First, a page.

I think I'll buy this book for every man I know...

Tuesday, June 19, 2007

Fuzzy Internet Toys

Last month our sales team was in town for a two-day meeting. As we adjourned at the end of the first day and headed to our dinner destination, one of our salespeople got a call from her daughter. She was trying to convince her Mom to let her purchase a much-desired Webkinz on eBay. I said, "A what?" I pride myself in being pretty hip with the latest fads, although Heelys took me by surprise, but I hadn't heard of these Webkinz thingies.

According to this Mom, these stuffed animals are the latest craze. Sold in small gift shops and Hallmark stores, you purchase your Webkinz, then use the secret code to access a whole world online. Once you "adopt" your pet and give it a name, you then spend time on the site playing games and earn KinzCash so you can shop for toys, furniture, and clothes for your pet. A pretty ingenious way to use an old standard, the stuffed animal, and a new medium, the internet, to engage a salivating audience of young 'uns.

I loved stuffed animals as a kid. Shoot, I still do. So, this whole Webkinz madness is intriguing to even me, an adult. It's interesting to see how toys have evolved over the year. I thought pulling a string and hearing Mrs. Beasley talk was fantastic, but she's old news these days. These virtual stuffed pets are slowly becoming the new Cabbage Patch Kid or Beanie Baby it appears, and if a kid can go online to join the Webkinz Clubhouse, they can probably navigate a bidding war on Ebay to nab the elusive pet they desire.

Maybe I'll indulge one day and get one just for grins. It sure beats the old, boring pet rock I had.

Friday, June 15, 2007

The Gospel According to PR

In my past lives in the technology industry, I served as a PR Manager. For those unaware, "PR" stands for "Public Relations." It was my job to handle all external and internal communications initiatives. In laymen's terms, I made us look good to the media and put the words in the mouths of the management team when speaking to our company.

There are two times in the life of a company that you have to be ultra prepared as a PR professional - in times of crisis and in times of acquisition. Many companies that may easily fall prey to a crisis have extensive plans in place to respond. Although, many companies do not and end up scrambling at the last minute to put together ka-zillion pieces of communication. During my uber dot com days, I was part of a PR team that had to handle quite a few acquisitions - some for companies or entities we acquired, others were for the acquisition of our own company.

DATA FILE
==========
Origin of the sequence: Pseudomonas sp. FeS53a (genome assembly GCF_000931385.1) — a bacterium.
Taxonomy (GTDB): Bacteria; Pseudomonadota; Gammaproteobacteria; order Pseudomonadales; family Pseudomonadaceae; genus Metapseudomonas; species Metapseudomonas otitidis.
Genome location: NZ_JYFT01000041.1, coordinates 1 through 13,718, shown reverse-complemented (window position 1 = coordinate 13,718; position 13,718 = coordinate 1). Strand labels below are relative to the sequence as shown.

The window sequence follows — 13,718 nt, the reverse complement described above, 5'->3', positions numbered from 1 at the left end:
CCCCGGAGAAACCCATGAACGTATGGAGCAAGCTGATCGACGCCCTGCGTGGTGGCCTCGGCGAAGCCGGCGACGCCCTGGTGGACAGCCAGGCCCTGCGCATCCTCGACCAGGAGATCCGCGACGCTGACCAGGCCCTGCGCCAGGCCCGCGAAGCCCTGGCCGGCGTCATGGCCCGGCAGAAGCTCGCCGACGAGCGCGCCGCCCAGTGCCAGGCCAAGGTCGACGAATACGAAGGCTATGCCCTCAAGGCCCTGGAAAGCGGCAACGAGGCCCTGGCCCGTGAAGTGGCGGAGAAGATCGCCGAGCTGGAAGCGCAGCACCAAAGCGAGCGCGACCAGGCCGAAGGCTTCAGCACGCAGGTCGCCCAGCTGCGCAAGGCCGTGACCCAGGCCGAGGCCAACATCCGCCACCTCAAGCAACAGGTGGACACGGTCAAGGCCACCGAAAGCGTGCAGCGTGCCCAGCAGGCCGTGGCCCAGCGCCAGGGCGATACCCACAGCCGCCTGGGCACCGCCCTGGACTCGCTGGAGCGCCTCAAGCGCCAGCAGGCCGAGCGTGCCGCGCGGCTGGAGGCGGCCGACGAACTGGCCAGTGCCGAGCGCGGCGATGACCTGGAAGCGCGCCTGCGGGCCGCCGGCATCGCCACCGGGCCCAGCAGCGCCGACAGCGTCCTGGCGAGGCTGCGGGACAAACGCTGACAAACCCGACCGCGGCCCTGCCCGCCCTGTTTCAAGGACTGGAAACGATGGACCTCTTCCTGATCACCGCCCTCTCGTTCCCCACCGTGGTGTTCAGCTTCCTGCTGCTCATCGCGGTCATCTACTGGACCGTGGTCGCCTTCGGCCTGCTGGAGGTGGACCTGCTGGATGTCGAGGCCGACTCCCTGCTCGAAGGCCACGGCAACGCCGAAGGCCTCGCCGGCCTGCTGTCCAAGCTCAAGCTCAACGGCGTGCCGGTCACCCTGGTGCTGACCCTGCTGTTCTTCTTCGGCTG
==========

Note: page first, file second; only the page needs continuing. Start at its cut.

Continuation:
We'd spend days, even months, preparing multiple versions of press releases, creating FAQ documents to answer potential questions the media and others would ask, and briefing management on how to properly reply to employee and media questions alike. Contrary to what you may know about PR, "no comment" is an unacceptable way to respond. It screams "I'm lying or guilty" like nothing else can.

In I Peter 3:15, it says "But in your hearts set apart Christ as Lord. Always be prepared to give an answer to everyone who asks you to give the reason for the hope that you have." Every time I read that verse, I think of the world of public relations and how it relates to us as believers. Peter is instructing us to first, set apart Christ as Lord, which is mandatory as a Christian. Then he tells us to always be prepared.

That's the life of a PR professional - always prepared. We planned and worked for weeks for the chance to share our good news with the press. Sometimes we got the opportunity, but a lot of times we didn't. Nonetheless, we remained prepared.

And that's the life of a Christian - always prepared. We should be living daily, studying God's Word, understanding what it says, and being ready to answer. Sometimes we'll get the opportunities, but sometimes we won't. More accurately, we get a lot of opportunities, some we take, and some we don't.

If you have Good News to share, always be prepared. You never know when you might be used to comfort in a crisis or plant a seed for the next Kingdom acquisition.

Wednesday, June 06, 2007

Road Rage

A recent incident at a nearby Kroger parking lot was very disturbing to me. A retired police officer shot a man after an argument at a four-way stop. There is a lot of hoop-la here in town about the whys and who is to blame, but just the fact that guns were drawn over a four-way stop dispute is troublesome. How antagonistic can one person be over who has the right away? Come on people, watch a few Chip and Dale cartoons and be nice and let the other person go, and leave your gun in your holster.

Given this shooting occured within about 4 miles of my home, I've become a bit more attentive to people on the road that might not be too happy with what's happening around them. I didn't think it would be so close to home until my drive into work yesterday...

As I pulled on to Taylorsville Road, happily traveling at the speed limit, a huge black Ford F-something-50 zoomed up on my tail and flashed his lights. Now, normally, the unsanctified part of me would want to slow down to a creep just to agitate him, but given the recent outcome at a four-way stop, I decided to continue on at the correct speed and hope he calmed down.

I then turned on a two-lane curvy road and he almost swallowed me up in his grill. Ok, now I wasn't too happy and beginning to get a little paranoid. The winding road ends at a three-way stop (whew, close call...could have been a four-way). I stopped, let someone go, and then proceeded through hoping and praying that this would separate us enough in traffic - and give him some time to cool off - all would be forgotten. Au contraire.